Rights Group: Kuwaiti Court Deals Blow to Free Speech
TEHRAN (Tasnim) – Kuwait’s Constitutional Court dealt a blow to free speech on December 2, 2013 in a case involving a journalist’s Twitter comments, a human rights group said.
The court rejected a challenge to article 25 of the penal code, which sets prison sentences of up to five years for anyone who publicly “objects to the rights and authorities of the emir or faults him.”
Officials had on November 20, 2012 charged Ayyad Khaled al-Harbi, a journalist for Sabr, a Kuwait-based independent website that publishes news and commentary, with violating article 25 in comments critical of the emir on Twitter. His lawyer challenged the charge, contending that article 25 violates the provision for freedom of speech in the Kuwaiti constitution, and the case reached the country’s highest court.
“Kuwait’s highest court could have created a remedy for a slew of prosecutions that violate constitutional guarantees of free speech,” said Joe Stork, deputy Middle East and North Africa director at Human Rights Watch. “The court squandered that opportunity.”
Al-Harbi’s lawyer, Khaled Felah al-Kafifa told Human Rights Watch that at the hearing of the second circuit of the criminal court on December 24, 2012, he argued that article 25 violates several provisions of the Kuwaiti constitution, including most notably article 36, which guarantees freedom of opinion and expression. He also argued that the definition of the crime of “offending the emir” in article 25 is too vague, and could include a broad range of actions from gentle criticism to a coup attempt.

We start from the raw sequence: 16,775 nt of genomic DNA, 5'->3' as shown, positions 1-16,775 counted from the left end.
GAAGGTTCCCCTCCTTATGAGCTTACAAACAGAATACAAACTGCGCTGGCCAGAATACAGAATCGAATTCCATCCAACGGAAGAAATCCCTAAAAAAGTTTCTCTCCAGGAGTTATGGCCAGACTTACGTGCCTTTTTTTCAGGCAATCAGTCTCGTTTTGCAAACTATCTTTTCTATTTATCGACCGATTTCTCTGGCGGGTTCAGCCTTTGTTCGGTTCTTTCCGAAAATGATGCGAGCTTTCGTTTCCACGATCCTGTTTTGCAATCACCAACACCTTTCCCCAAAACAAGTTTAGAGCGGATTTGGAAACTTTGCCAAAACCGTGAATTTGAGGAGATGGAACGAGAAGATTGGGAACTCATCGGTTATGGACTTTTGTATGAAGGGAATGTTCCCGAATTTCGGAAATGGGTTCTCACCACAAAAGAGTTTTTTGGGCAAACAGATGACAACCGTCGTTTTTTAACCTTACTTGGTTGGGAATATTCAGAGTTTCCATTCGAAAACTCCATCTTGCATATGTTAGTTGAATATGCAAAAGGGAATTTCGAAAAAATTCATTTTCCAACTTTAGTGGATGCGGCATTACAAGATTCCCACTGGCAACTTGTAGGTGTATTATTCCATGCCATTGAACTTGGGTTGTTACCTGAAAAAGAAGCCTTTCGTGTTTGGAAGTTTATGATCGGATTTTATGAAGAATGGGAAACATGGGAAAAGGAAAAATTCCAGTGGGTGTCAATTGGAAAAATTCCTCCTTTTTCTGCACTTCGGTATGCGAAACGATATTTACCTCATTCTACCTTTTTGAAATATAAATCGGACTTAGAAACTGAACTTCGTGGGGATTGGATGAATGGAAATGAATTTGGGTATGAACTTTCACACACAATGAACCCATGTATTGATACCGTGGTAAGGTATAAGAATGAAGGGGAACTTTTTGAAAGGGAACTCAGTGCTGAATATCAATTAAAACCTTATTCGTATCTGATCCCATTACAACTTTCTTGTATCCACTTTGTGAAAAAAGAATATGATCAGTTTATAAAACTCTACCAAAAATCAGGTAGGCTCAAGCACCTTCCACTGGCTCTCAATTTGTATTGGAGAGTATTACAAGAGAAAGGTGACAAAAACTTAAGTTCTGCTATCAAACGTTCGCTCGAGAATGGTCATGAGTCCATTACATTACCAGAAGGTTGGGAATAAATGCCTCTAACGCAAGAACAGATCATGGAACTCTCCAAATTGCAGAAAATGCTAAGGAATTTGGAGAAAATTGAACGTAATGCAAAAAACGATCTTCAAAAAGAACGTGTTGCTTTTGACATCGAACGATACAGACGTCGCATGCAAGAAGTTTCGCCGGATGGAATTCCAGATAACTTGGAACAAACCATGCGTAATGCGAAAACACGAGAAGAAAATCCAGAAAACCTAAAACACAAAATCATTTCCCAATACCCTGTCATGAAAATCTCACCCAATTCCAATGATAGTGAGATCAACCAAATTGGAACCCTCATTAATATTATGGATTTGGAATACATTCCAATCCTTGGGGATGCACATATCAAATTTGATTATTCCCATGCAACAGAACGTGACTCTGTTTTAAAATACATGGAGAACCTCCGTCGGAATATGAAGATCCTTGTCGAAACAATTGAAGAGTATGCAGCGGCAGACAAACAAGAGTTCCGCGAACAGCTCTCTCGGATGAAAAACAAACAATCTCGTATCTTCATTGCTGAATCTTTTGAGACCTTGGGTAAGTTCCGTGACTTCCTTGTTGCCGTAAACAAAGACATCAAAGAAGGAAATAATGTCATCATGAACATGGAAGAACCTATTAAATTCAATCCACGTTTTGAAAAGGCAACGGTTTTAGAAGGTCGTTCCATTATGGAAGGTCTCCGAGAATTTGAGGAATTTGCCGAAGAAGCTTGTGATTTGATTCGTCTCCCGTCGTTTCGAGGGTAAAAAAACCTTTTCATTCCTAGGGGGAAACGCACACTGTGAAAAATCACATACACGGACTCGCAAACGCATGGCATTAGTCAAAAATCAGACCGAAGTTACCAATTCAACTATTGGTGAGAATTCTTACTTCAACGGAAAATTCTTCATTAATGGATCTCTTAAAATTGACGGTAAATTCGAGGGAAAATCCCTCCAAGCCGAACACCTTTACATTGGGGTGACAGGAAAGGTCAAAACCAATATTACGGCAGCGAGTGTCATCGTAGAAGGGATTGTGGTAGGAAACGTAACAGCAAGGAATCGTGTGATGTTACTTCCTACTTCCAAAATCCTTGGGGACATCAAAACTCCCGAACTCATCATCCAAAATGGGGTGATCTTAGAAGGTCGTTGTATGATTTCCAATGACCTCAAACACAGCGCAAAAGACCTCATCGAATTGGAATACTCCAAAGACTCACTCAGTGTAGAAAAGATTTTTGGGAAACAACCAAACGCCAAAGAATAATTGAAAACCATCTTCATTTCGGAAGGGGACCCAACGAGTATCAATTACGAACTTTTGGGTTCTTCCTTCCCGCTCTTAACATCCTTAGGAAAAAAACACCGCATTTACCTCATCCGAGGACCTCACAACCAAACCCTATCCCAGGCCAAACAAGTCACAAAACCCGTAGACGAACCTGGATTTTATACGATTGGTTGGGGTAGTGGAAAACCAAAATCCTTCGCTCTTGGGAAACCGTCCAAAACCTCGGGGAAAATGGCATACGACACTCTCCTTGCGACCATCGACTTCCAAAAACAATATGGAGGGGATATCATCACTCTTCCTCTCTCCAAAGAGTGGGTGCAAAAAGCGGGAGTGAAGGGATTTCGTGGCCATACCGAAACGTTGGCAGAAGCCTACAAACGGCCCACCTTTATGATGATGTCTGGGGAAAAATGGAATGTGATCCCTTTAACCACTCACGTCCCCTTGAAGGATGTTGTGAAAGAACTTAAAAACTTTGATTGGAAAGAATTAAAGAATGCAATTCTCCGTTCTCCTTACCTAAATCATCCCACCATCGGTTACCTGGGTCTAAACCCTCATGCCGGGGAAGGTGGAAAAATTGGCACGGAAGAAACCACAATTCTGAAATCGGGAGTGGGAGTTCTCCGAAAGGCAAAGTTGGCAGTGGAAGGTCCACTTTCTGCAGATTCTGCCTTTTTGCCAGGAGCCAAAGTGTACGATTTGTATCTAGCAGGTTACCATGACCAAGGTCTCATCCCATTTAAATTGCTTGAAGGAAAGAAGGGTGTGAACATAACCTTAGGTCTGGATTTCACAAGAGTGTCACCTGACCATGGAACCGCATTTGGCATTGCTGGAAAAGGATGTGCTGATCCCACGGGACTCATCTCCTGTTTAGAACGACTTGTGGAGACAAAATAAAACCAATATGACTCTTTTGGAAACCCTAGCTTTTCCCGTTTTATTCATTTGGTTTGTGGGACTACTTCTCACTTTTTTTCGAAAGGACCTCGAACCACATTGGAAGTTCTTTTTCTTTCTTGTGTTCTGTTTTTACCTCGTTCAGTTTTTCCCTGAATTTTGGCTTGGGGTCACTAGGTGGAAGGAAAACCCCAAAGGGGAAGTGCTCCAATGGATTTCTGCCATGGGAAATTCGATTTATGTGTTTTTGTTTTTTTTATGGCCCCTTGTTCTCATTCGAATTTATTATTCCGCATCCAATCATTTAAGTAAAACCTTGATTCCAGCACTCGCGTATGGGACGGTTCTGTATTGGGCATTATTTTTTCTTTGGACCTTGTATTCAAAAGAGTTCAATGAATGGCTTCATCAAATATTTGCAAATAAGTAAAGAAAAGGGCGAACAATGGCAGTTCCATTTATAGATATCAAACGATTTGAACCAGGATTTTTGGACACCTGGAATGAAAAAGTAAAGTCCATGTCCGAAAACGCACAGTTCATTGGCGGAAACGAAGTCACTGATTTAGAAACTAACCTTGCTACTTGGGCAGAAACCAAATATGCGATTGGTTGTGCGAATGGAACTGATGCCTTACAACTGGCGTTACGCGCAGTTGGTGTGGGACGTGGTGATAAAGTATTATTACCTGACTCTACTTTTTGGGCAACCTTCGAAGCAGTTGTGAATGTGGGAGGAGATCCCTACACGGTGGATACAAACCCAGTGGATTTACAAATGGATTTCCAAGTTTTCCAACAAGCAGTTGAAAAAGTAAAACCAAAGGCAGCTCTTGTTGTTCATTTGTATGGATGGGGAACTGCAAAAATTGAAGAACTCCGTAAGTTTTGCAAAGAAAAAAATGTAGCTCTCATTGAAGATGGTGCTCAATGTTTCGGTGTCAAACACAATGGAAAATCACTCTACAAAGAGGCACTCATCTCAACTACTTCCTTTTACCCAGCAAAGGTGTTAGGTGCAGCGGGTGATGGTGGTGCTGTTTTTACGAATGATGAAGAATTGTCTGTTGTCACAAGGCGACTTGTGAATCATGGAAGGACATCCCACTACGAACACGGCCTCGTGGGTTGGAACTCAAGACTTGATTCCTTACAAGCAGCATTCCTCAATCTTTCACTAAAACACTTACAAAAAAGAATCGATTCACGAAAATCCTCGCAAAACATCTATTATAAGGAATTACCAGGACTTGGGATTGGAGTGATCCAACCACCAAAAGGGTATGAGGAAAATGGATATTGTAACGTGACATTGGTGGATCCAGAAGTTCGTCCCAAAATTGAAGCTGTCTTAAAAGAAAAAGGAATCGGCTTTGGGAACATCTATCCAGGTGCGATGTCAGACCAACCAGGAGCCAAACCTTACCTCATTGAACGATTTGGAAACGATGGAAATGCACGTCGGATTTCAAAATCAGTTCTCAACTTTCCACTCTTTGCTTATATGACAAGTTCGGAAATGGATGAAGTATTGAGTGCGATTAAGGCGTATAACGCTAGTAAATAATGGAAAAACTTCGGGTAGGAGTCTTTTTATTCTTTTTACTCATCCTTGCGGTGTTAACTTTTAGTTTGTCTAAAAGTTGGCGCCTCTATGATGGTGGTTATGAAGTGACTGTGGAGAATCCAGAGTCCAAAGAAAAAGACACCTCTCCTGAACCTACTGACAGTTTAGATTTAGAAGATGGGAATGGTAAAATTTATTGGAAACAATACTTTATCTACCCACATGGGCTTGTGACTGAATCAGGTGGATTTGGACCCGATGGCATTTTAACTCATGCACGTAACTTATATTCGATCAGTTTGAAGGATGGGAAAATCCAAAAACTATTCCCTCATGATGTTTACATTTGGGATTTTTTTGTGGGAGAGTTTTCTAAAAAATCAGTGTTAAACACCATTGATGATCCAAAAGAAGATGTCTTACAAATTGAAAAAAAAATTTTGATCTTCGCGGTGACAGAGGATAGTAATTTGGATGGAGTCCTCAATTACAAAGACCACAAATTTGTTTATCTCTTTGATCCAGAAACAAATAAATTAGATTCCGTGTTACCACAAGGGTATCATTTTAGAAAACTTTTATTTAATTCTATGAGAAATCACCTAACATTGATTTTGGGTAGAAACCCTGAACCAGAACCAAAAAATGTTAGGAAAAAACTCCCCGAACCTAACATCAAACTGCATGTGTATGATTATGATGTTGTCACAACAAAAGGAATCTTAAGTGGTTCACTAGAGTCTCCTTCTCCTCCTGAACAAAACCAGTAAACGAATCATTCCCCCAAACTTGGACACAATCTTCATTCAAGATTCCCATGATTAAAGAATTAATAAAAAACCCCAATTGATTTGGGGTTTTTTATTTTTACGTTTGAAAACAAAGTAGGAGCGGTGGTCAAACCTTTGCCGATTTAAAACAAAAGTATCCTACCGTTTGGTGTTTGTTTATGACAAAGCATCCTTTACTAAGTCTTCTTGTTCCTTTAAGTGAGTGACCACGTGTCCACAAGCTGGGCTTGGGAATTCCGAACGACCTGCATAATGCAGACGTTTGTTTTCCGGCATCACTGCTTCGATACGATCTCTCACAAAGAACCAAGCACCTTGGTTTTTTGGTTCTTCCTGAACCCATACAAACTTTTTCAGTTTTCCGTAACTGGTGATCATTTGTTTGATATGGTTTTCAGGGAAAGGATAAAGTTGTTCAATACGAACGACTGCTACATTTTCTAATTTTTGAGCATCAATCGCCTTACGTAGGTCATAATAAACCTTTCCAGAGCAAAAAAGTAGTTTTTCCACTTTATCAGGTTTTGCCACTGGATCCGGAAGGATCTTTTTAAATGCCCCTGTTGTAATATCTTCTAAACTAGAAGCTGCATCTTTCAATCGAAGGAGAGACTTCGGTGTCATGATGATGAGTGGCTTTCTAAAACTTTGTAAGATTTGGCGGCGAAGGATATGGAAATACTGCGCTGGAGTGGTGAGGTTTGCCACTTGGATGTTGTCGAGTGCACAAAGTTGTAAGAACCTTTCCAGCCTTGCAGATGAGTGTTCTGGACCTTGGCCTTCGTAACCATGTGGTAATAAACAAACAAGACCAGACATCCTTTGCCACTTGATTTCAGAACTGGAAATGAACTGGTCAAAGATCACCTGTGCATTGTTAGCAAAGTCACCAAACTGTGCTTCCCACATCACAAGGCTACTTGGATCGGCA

That court sentenced Al-Harbi to two years in prison on January 7. He continued to appeal until the case reached the Constitutional Court. The verdicts of this court are final.
In Kuwait’s constitution, the emir, currently Sheikh Sabah al-Ahmad al-Sabah, is described as “immune and inviolable.”
The Constitutional Court stated in its written verdict: “It is not acceptable that the highest position in the country should be treated like other individuals.”
The court added that failure to protect the ruler could threaten the country’s unity, its internal security, and the government itself.